WIUM Tristates Public Radio

Judge Asks Lundgren to Explain Estate Expenses

Apr 3, 2018

Former McDonough County sheriff candidate Justin Lundgren was back in court regarding his late mother's estate.  Lundgren's siblings are asking a judge to remove him as executor, citing $76,000 in online bank transfers from the estate account to his personal account.

Lundgren's mother passed away in June, 2016. According to her will, her estate is to be divided between her four children: Justin, Jamie, Jon, and Jan Nell and one grandchild, Kenneth.

Justin Lundgren testified that money transfers were made to reimburse him for cat care and maintenance costs, including food and litter, for the five cats his mother left him.

Lundgren said that his mother loved the cats more than she loved her children and that he is taking care of them the way she would want him to.  Lundgren testified that his siblings wanted him to get rid of the animals but that he has had a difficult time finding new homes for them.

Lundgren moved the cats to his former home in Tennessee (IL) where a couple of them live in a heated garage and the others live outside. Lundgren said he drives from Macomb to Tennessee to feed the cats three times a day and factors in gas costs when calculating his expenses. His attorney submitted into evidence photos of the cats outside eating cat food out of the can.

Circuit Court Judge Thomas Ewing from Fulton County is presiding over the case. He asked the lawyers for advisement about Lundgren’s fiduciary responsibility regarding the cats. Judge Ewing noted the cats were not mentioned in the will and Lundgren was left no direction about how to care for them.

Lundgren’s Attorney Sharbel Rantisi argued again that Lundgren was doing what his mother would have wanted.

The siblings' attorney, Liz Duvall, argued that Lundgren failed to follow his judiciary responsibility of accounting for every penny. She also said that if the cats were that important to the mother, she would have mentioned them in the will.

Duvall presented case law saying that the costs of animal care should be reasonable. She said spending $76,000 on five cats within a two year period is not reasonable.

Lundgren’s lawyer said Lundgren didn’t spend that much on cat care and maintenance. He cited a figure close to $16,000 based off of accounting Lundgren entered into evidence, although it only reference transfers made between January through June of 2017 and did not include corresponding receipts.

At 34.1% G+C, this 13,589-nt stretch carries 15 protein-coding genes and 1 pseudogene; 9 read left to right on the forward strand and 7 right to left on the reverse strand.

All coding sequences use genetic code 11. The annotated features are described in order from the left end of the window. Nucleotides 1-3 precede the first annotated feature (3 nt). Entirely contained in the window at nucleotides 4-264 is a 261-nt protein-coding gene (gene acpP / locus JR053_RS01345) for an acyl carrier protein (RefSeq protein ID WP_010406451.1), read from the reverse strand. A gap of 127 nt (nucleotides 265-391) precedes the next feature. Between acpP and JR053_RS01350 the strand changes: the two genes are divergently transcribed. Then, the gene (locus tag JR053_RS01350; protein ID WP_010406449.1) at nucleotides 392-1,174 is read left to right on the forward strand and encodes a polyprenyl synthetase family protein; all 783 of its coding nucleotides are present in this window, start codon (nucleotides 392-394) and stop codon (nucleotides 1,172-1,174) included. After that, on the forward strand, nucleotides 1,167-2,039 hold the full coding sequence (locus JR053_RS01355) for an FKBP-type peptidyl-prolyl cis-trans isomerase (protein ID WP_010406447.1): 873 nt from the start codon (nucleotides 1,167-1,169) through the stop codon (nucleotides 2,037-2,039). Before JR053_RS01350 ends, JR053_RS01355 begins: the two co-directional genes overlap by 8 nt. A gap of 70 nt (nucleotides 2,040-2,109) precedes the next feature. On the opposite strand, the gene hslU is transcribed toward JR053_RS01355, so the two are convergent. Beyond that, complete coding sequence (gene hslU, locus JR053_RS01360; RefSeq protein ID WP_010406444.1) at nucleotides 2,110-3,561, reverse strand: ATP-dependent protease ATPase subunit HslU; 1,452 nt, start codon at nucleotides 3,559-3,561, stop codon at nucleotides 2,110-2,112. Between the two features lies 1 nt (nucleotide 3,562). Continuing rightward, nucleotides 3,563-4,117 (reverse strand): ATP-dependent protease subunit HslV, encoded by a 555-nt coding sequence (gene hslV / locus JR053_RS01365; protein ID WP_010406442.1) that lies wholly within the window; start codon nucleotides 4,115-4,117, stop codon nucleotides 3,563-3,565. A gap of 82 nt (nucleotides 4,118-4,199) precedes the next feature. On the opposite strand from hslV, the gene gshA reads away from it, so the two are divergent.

Judge Ewing said that $76,000 is an unreasonable expenditure for five cats and asked Lundgren and his attorney to provide documentation and explanation by the end of April as to what the money was spent on -- and  he said it cannot be about the cats.

In the meantime, Lundgren remains the executor of his mother's will and a court order is in effect to stop any spending of estate assets.

Tri States Public Radio previously reported on the accusations made by Lundgren's siblings that he misappropriated funds because Lundgren was running for McDonough County sheriff and if elected would have managed the department’s $2.5 million budget.

Tri States Public Radio became aware of the estate battle during a routine background check of the candidates running for elected office which includes searching their name in court records.  

Lundgren lost in the Republican primary. During the court hearing, Lundgren’s attorney argued that the complaints made by his siblings were politically motivated as a means of supporting one of his opponents, Nick Petitgout (who won the primary). His attorney also asked the siblings individually, while they were on the stand, which of them spoke to Tri States Public Radio regarding the estate battle.

The siblings denied their complaints were politically motivated and their attorney argued that their request is that Lundgren provide receipts detailing why the online bank transfers were made to his personal account.